NewsFeb 7, 2019

Meet Marissa McTavish: 1000th LNG Canada Trades Training Fund participant

“When I started as an electrical apprentice three years ago, I didn’t know how to use any tools. I was embarrassed that I had to ask my journeyman (mentor) Eli Bailie how to change a drill bit in my drill,” laughs Marissa McTavish, electrical apprentice at Primus Electric based in Prince George, BC.

“It’s something so basic. We can joke around about it now. But at the time, Eli was so kind and patient and didn’t make fun of me at all,” she adds.

Marissa admits it’s been a bit of a journey to get to where she is today. Originally, Marissa attended university to study English Literature, but having her second child interrupted her post-secondary studies. She decided to focus on her family and her two young children.

But once her children were older, she returned to the workforce, working in retail at two hardware and building supply chains. While enjoyable enough, Marissa wanted something else. “I was always searching for something more. I was really determined to support my family, have a good income and a steady job.”

The skilled trades caught her attention, and after talking to some contacts about opportunities in the trades, she decided to pursue a career as an electrician. “A big reason I chose electrical is because I was told it takes more brains than brawn,” she chuckles. “Since I’m so petite and only about 105 pounds, I thought it might be a good fit.”

Marissa, now 36 years old and a single mother of four, needed to upgrade her education before applying for the electrical foundations program. The course provides basic knowledge and skills needed for entry into the trade and is a requirement before becoming an apprentice.

Once she completed the electrical foundations program, family-owned and operated Primus Electric hired Marissa as an apprentice, and to say she was thrilled would be an understatement.

Marissa joined as the only female apprentice. “It was a bit daunting to be entering a field that is heavily male-dominated,” she says. “I was scared but I knew I could figure out how to do it. The owners, Ben Primus and Chris Wiebe, and journeyman Eli Bailie, have been so supportive and patient. I’ve learned so much over the years.”

According to The Construction Sector Council, only four per cent of women are employed in construction trades in Canada. Marissa says a lot of women are really surprised to learn that she’s apprenticing to be an electrician. “I really hope other women are inspired to explore careers in the trades. If I can do it, so can they,” she adds.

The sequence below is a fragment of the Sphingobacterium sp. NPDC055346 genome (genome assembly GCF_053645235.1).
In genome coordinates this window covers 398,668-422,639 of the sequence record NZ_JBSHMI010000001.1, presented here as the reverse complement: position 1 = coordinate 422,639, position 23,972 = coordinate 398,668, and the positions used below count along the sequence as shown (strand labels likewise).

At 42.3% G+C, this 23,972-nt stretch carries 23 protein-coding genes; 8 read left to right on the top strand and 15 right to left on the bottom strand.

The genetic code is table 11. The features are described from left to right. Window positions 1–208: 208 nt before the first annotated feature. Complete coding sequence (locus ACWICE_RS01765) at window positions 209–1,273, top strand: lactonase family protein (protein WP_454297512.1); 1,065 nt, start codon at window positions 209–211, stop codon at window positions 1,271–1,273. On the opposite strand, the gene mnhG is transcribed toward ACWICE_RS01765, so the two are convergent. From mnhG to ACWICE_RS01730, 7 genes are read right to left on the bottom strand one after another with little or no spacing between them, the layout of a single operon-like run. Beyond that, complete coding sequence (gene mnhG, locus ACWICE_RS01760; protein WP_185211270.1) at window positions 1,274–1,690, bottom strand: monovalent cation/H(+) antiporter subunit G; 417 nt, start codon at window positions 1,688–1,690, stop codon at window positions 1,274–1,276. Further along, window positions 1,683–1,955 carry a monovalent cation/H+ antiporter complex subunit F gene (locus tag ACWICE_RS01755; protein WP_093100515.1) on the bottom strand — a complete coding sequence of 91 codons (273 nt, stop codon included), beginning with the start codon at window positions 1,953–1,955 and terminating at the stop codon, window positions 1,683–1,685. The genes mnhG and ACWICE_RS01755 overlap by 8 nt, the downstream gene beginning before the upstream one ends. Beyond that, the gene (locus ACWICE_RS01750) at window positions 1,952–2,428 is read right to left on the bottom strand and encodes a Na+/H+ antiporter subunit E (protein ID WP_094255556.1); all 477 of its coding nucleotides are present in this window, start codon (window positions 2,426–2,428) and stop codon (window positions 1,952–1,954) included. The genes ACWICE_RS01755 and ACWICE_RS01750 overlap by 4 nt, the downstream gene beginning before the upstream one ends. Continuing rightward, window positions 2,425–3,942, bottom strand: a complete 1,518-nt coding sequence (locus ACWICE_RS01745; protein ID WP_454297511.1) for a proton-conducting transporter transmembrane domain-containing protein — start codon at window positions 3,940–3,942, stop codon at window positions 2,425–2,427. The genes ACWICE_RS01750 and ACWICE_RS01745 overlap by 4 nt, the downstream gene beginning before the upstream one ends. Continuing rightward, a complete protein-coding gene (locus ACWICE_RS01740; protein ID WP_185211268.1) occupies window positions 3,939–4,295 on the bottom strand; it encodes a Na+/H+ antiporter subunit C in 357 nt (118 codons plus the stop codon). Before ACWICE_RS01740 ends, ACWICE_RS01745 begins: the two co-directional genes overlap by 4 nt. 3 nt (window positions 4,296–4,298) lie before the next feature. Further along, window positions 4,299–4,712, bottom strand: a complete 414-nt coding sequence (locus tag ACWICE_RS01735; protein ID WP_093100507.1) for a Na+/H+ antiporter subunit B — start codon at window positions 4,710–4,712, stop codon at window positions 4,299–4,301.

Marissa is in her final year of her apprenticeship and appreciates that her employer applied to the LNG Canada Trades Training Fund on her behalf. “We believe that classroom training is a crucial part of the apprenticeship program. Any form of financial support that our apprentices can receive while they’re in school helps them tremendously,” says Ben Primus. “We chose to help Marissa with the application for the LNG Canada Trades Training Fund because we knew the impact it would have on her while she’s in school, and we’ll continue to encourage our apprentices to apply for this fund.”

Launched in the fall of 2015, the BC Construction Association administers the LNG Canada Trades Training Fund, which supports industry and apprenticeship training in the construction sector across BC. To date, LNG Canada’s contribution of $1.5 million into the Fund has helped cover the costs of training for apprentices developing their skills in highdemand trades.

Marissa is the 1,000th participant in LNG Canada’s Trade Training Fund and Primus Electric is the 500th employer to sponsor an employee with the Fund.

“I’m so grateful for the support from LNG Canada and Primus Electric,” says Marissa. “It means that I don’t have to finance my schooling on my credit cards. It’s a huge relief to be able to attend school without the stress of wondering how I will pay for it. I can just focus on doing really well.”

For women exploring a different career path, Marissa says, “I see so many people in jobs they’re not happy in. They feel they can’t do anything worthwhile unless they have a university education. But they’re wrong. There are so many opportunities in the trades. They must be willing to give it a shot and work hard to be in a better financial position in the future. You’ll learn new skills and have fun doing it. I’m doing it and it’s working out pretty well for me.”

To apply to the LNG Canada Trades Training Fund, visit the BCCA website: www.bccasn.com.

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